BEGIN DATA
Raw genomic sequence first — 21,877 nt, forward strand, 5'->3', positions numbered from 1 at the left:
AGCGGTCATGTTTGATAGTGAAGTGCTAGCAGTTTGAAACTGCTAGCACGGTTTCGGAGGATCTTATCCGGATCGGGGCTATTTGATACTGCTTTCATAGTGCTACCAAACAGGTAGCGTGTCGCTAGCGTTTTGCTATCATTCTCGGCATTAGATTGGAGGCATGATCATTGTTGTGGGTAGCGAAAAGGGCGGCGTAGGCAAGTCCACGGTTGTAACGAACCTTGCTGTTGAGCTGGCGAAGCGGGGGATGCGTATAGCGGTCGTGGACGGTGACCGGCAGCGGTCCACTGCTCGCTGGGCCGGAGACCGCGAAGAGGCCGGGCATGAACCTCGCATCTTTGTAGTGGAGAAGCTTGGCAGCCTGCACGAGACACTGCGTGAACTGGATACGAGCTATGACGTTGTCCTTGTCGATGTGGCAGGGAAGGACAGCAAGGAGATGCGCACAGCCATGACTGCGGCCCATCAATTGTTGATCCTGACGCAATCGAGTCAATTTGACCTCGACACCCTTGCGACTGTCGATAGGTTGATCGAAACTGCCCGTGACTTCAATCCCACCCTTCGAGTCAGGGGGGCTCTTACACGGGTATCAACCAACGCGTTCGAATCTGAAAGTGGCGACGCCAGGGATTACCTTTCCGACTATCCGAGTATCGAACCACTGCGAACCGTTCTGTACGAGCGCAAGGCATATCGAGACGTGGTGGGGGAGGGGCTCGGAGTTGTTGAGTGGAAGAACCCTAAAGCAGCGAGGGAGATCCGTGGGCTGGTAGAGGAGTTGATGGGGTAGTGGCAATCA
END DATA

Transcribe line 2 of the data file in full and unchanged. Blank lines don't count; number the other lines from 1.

AGCGGTCATGTTTGATAGTGAAGTGCTAGCAGTTTGAAACTGCTAGCACGGTTTCGGAGGATCTTATCCGGATCGGGGCTATTTGATACTGCTTTCATAGTGCTACCAAACAGGTAGCGTGTCGCTAGCGTTTTGCTATCATTCTCGGCATTAGATTGGAGGCATGATCATTGTTGTGGGTAGCGAAAAGGGCGGCGTAGGCAAGTCCACGGTTGTAACGAACCTTGCTGTTGAGCTGGCGAAGCGGGGGATGCGTATAGCGGTCGTGGACGGTGACCGGCAGCGGTCCACTGCTCGCTGGGCCGGAGACCGCGAAGAGGCCGGGCATGAACCTCGCATCTTTGTAGTGGAGAAGCTTGGCAGCCTGCACGAGACACTGCGTGAACTGGATACGAGCTATGACGTTGTCCTTGTCGATGTGGCAGGGAAGGACAGCAAGGAGATGCGCACAGCCATGACTGCGGCCCATCAATTGTTGATCCTGACGCAATCGAGTCAATTTGACCTCGACACCCTTGCGACTGTCGATAGGTTGATCGAAACTGCCCGTGACTTCAATCCCACCCTTCGAGTCAGGGGGGCTCTTACACGGGTATCAACCAACGCGTTCGAATCTGAAAGTGGCGACGCCAGGGATTACCTTTCCGACTATCCGAGTATCGAACCACTGCGAACCGTTCTGTACGAGCGCAAGGCATATCGAGACGTGGTGGGGGAGGGGCTCGGAGTTGTTGAGTGGAAGAACCCTAAAGCAGCGAGGGAGATCCGTGGGCTGGTAGAGGAGTTGATGGGGTAGTGGCAATCA